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HOME  > Past issues  > 2020 December 23 - 2021 January 5  > Japan worked on other countries to tone down condemnation of China's 1989 action in Tiananmen
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2020 December 23 - 2021 January 5 TOP3 [WORLD]

Japan worked on other countries to tone down condemnation of China's 1989 action in Tiananmen

December 24 & 25, 2020
The Ministry of Foreign Affairs on December 23 disclosed diplomatic documents on the "Tiananmen Square crackdown" which occurred in June 1989, revealing that the government of Japan in July of the same year worked on other countries at the Arch Summit in France to tone down the wording of the condemnation of China in the G7 statement.

Among the released documents are materials showing that Japan's Foreign Ministry advised the Chinese Embassy in Tokyo about how to dispel a negative impression by the international community of the action taken by China, and that the government of Japan set an example for the Chinese side of "a statement by the government of China" suggesting, "The incident is an internal issue of China, caused in part by agitators to overthrow the People's Republic of China. Both the Communist Party of China and the Chinese government are firmly fighting back against this attempt."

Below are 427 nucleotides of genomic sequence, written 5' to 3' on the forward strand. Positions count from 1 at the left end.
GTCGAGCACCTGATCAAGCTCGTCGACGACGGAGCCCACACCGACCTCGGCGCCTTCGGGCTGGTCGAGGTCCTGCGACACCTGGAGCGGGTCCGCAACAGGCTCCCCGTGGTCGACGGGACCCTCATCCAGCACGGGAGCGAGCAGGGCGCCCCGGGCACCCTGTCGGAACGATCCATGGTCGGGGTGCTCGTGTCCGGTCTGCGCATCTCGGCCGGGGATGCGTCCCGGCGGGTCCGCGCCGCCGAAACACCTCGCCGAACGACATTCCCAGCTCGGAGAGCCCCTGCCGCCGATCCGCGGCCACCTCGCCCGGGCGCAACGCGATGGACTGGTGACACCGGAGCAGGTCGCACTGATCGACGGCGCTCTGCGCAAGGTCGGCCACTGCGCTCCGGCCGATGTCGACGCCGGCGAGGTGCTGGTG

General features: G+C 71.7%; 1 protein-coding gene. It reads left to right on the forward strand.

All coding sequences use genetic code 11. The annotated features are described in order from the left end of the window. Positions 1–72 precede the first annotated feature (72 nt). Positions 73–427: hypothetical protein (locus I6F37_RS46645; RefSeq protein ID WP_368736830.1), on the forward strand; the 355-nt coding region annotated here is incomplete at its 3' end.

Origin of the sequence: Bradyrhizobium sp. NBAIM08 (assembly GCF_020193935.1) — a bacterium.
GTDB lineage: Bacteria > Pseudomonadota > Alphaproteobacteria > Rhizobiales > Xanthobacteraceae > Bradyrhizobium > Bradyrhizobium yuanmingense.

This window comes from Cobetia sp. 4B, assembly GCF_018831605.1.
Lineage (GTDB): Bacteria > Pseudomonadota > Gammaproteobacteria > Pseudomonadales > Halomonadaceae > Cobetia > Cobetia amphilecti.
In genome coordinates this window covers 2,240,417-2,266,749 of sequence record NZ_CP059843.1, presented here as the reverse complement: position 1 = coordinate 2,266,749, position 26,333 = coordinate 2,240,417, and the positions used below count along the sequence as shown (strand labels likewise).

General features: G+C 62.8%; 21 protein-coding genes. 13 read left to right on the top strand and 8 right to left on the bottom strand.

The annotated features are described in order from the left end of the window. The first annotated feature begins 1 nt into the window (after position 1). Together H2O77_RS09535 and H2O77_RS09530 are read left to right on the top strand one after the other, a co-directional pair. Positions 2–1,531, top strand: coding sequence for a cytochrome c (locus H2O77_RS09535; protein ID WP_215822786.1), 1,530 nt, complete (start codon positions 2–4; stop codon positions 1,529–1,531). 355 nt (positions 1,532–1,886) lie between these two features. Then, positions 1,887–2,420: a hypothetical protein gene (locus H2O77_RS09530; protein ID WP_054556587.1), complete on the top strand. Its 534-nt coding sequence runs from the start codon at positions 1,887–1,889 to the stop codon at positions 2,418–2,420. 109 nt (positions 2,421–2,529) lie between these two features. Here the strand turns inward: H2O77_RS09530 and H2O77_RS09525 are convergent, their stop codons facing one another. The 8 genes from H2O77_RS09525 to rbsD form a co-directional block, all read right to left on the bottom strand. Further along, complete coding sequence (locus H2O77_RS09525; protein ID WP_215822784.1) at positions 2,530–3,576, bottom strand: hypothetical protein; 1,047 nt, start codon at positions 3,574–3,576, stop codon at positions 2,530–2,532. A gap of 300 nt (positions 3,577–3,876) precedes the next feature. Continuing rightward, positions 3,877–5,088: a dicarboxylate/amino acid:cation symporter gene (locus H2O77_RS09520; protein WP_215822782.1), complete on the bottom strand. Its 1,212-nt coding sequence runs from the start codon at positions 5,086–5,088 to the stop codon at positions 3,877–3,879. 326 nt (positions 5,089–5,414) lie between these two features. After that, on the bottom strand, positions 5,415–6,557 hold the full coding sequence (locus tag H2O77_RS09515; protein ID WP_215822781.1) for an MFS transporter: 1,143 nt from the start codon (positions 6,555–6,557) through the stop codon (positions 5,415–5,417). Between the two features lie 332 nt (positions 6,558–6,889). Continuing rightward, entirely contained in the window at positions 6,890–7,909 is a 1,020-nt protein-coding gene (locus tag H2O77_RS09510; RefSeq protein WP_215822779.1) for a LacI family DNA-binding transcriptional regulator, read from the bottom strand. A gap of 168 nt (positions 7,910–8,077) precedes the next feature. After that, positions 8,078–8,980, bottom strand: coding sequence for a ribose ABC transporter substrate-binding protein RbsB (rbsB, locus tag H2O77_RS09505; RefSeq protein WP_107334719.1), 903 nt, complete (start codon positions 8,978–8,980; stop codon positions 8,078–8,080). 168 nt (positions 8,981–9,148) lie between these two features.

Japanese Communist Party Chair Shii Kazuo at a press conference in the Diet building on December 24 said, "These documents are an indication of Japan having taken the side of the oppressor," and demanded that diplomacy standing firm against human-rights violations be established in Japan.

He said, "The Japanese government at that time not only objected to sanctions against China as proposed by France in the G7 Summit but also took sides with the Chinese government regarding the extreme suppression of human rights."

Focusing on the Japanese government in the unveiled documents consistently regarding the 1989 massacre as "an internal affair of China", Shii said, "Human-rights abuses are still going on in Hong Kong and Xinjiang Uighur. However, the Japanese government neither protests nor criticizes China squarely. It always expresses its 'concern' or its intent to 'observe' the situation."

Shii said, "Everything about human rights is an international issue," as the Chinese government itself endorses the Universal Declaration of Human Rights, the International Covenants on Human Rights, and the Vienna Declaration.

He pointed out, "The greatest weakness of Japan's diplomacy is its hesitancy in lodging a protest against human-rights violations in China," and underscored the need to adopt foreign policies which allow zero tolerance for the infringement of human rights.

Past related article:
> China's leadership still doesn't reflect on 1989 Tiananmen Square crackdown [June 5, 2020]
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